The communion plate consists of two chalices and an alms-dish presented by Mr. G. W. Lydekker in 1862, and a large silver flagon with a paten bearing the Jenkin arms, and having an inscription to the effect that they were given to the church by Godman Jenkin in 1720.
The first book of the registers contains baptisms from 1563 to 1677, and burials and marriages from 1562 to 1677; the second, baptisms from 1677 to 1725, burials from 1677 to 1728, and marriages from 1678 to 1728; the third, baptisms from 1704 to 1709 and from 1713 to 1717, burials from 1699 to 1717, and marriages from 1701 to 1709, and from 1713 to 1717; the fourth, baptisms from 1727 to 1777, burials from 1728 to 1777, and marriages from 1728 to 1756; the fifth, baptisms and burials from 1718 to 1746, and marriages from 1718 to 1746, and from 1769 to 1772; the sixth, marriages from 1754 to 1768; the seventh, burials from 1778 to 1808; the eighth, baptisms from 1778 to 1808; and the ninth, marriages from 1772 to 1812.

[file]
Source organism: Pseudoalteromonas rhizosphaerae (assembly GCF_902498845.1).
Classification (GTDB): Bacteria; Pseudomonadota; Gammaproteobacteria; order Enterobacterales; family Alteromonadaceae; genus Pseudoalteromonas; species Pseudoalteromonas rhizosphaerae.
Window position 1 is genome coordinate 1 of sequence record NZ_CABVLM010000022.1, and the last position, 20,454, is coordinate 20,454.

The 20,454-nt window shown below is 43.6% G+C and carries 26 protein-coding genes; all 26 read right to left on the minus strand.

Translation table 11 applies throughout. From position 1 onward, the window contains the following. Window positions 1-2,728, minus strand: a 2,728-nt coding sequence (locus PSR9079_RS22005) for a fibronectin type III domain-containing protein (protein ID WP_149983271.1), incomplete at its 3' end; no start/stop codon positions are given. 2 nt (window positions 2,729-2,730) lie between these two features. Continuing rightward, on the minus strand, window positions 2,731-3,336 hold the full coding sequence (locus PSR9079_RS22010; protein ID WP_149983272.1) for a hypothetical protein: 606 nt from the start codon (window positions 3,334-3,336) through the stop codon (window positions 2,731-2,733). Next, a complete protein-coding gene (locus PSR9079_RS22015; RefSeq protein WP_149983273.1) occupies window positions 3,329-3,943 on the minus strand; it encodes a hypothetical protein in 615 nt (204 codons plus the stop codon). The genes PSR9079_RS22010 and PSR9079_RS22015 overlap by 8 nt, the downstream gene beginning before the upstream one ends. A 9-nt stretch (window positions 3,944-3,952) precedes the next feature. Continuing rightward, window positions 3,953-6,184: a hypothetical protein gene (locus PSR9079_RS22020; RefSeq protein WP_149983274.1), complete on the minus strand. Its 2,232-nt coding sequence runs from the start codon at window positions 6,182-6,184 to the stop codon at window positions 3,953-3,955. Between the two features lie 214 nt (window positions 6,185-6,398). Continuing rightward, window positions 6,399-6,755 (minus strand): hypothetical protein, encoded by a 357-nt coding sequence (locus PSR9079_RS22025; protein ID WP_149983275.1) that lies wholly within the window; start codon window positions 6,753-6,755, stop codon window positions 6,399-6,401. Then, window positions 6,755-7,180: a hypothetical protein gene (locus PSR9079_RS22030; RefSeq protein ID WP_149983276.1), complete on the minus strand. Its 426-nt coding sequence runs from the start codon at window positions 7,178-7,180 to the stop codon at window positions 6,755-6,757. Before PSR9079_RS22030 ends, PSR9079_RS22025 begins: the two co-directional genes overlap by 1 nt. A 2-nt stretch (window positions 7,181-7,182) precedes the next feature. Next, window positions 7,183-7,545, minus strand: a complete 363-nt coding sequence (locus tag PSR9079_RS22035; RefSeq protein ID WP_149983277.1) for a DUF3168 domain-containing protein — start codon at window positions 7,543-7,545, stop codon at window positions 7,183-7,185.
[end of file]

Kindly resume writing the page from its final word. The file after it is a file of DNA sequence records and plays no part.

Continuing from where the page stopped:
Wheathampstead has apparently always been a rectory. Early in the thirteenth century the church was the subject of a dispute among the abbot and convent of Westminster, the bishop of Lincoln, and the rector, which terminated by an ordination of the pope dated 21 January, 1220–1. This ordination recites a mandate of Pope Honorius III in 1217, which sets out that the abbot and convent of Westminster had petitioned him stating that Pope Alexander (1159–81) and Pope Clement (1187–91) had granted them certain churches for the hospitality of the poor and sick and other pious uses, and that Pope Innocent had forbidden them to transfer such churches to other uses. Under these bulls they claimed the church of Wheathampstead and prayed that they might be inducted into corporal possession of the same. The bishop of Lincoln objected to this, probably as patron, and the dispute was submitted to Richard, bishop of Salisbury and others, who awarded among other things that the messuage which was next to the chapel of St. Nicholas (now Harpenden church), which before had belonged to the parson, and the moiety of the tithes of sheaves from all the parish of Wheathampstead should go to the monastery of Westminster, that the right of patronage should belong to the bishop of Lincoln and his successors for ever, and that the rector should have the church with the messuage and all the court which belonged to the monastery of Westminster at the time of the ordination, with all the altarages and the remaining part of the tithes of sheaves and the land of the church and the homages, rents, and other things belonging to the church. (fn. 14) This apportionment of the tithes remained, the rector being entitled to all the vicarial and one half the rectorial tithes, and Westminster taking the other half. The patrons of the church certainly from this time, and probably before, were the bishops of Lincoln, till by an order in council dated 5 May, 1852, the advowson was transferred from the see of Lincoln to that of Peterborough. The chapel of Harpenden is the chapel of St. Nicholas above referred to in 1221, (fn. 15) and is named in the licence to Sir William Inge to found a chapel at Ing's Place in 1297. (fn. 16) By a deed dated 22 December, 1319, Pope John XXII granted to the inhabitants of Harpenden licence to receive sacraments and sacramentals, (fn. 17) and to have the right of burial in the chapel and chapel-yard, which privileges were confirmed by Henry VIII on 1 February, 1536. (fn. 18) The chapel was always served by the rector of Wheathampstead or his curate or chaplain, although, as before mentioned, there was a proposal in 1650 to make it a separate parish church. On 29 July, 1856, the inhabitants of Harpenden petitioned Dr. George Davys, bishop of Peterborough, as patron of the parish church of Wheathampstead, that at the next vacancy of the rectory Harpenden might be made a distinct parish. The memorialists showed that the total value of the whole living was £1,591, of which Harpenden contributed £809. At the next vacancy, which occurred in 1859, Harpenden was made a perpetual curacy, and in 1866 it became a rectory under the District Tithes Act of 1865, and a year or two later the bishop of Peterborough exchanged the advowson for that of Oundle in Northamptonshire with the Lord Chancellor, with whom the patronage now lies.